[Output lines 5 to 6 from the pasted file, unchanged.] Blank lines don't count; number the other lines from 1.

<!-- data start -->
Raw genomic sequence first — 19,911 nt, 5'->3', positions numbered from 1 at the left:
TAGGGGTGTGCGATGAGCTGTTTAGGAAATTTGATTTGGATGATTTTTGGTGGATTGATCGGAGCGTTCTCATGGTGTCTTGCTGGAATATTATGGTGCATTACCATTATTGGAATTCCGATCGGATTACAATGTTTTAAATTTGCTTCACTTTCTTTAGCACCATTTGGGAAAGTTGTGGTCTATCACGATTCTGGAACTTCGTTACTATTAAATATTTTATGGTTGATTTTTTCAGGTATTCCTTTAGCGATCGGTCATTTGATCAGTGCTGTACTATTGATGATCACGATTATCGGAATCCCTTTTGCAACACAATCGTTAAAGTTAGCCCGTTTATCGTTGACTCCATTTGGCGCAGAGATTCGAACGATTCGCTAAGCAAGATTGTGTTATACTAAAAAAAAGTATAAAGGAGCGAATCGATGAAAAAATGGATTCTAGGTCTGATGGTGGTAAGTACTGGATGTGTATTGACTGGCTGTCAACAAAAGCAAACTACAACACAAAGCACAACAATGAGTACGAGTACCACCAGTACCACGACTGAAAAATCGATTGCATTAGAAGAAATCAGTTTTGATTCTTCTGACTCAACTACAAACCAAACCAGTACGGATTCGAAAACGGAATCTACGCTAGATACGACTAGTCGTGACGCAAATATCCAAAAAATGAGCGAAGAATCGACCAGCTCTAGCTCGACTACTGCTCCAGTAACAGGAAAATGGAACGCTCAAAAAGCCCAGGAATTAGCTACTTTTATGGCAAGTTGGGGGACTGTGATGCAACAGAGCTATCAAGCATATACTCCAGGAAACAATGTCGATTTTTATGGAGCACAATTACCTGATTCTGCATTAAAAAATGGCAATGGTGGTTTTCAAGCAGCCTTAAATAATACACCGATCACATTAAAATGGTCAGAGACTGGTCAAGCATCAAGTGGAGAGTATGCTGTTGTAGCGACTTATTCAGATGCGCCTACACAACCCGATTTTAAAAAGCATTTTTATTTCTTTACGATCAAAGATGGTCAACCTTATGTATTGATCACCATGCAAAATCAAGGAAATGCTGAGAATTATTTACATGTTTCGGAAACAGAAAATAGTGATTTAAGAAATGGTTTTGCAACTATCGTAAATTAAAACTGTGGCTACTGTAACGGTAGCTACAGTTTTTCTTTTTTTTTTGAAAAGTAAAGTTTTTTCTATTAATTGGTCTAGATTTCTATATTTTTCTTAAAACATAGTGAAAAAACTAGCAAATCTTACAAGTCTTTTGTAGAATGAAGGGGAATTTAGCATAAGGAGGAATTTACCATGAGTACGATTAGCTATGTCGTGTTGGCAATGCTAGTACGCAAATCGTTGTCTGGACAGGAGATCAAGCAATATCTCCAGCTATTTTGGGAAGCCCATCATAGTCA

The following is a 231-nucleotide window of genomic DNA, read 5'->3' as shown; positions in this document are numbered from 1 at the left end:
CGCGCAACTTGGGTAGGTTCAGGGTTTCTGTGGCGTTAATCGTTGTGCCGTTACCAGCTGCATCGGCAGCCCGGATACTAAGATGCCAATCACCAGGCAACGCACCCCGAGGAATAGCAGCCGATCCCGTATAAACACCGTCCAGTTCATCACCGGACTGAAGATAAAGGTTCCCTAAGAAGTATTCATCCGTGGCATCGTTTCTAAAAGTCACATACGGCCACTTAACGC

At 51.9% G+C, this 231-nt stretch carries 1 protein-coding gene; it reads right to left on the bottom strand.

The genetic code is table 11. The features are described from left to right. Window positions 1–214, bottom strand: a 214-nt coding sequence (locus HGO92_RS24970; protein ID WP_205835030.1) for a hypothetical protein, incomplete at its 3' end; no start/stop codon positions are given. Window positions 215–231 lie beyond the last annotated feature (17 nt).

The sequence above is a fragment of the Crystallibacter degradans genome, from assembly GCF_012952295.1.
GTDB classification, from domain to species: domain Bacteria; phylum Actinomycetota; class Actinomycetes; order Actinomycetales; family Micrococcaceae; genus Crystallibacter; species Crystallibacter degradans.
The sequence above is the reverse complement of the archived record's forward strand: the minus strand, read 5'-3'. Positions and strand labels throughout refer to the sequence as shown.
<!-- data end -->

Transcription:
At 51.9% G+C, this 231-nt stretch carries 1 protein-coding gene; it reads right to left on the bottom strand.

The genetic code is table 11. The features are described from left to right. Window positions 1–214, bottom strand: a 214-nt coding sequence (locus HGO92_RS24970; protein ID WP_205835030.1) for a hypothetical protein, incomplete at its 3' end; no start/stop codon positions are given. Window positions 215–231 lie beyond the last annotated feature (17 nt).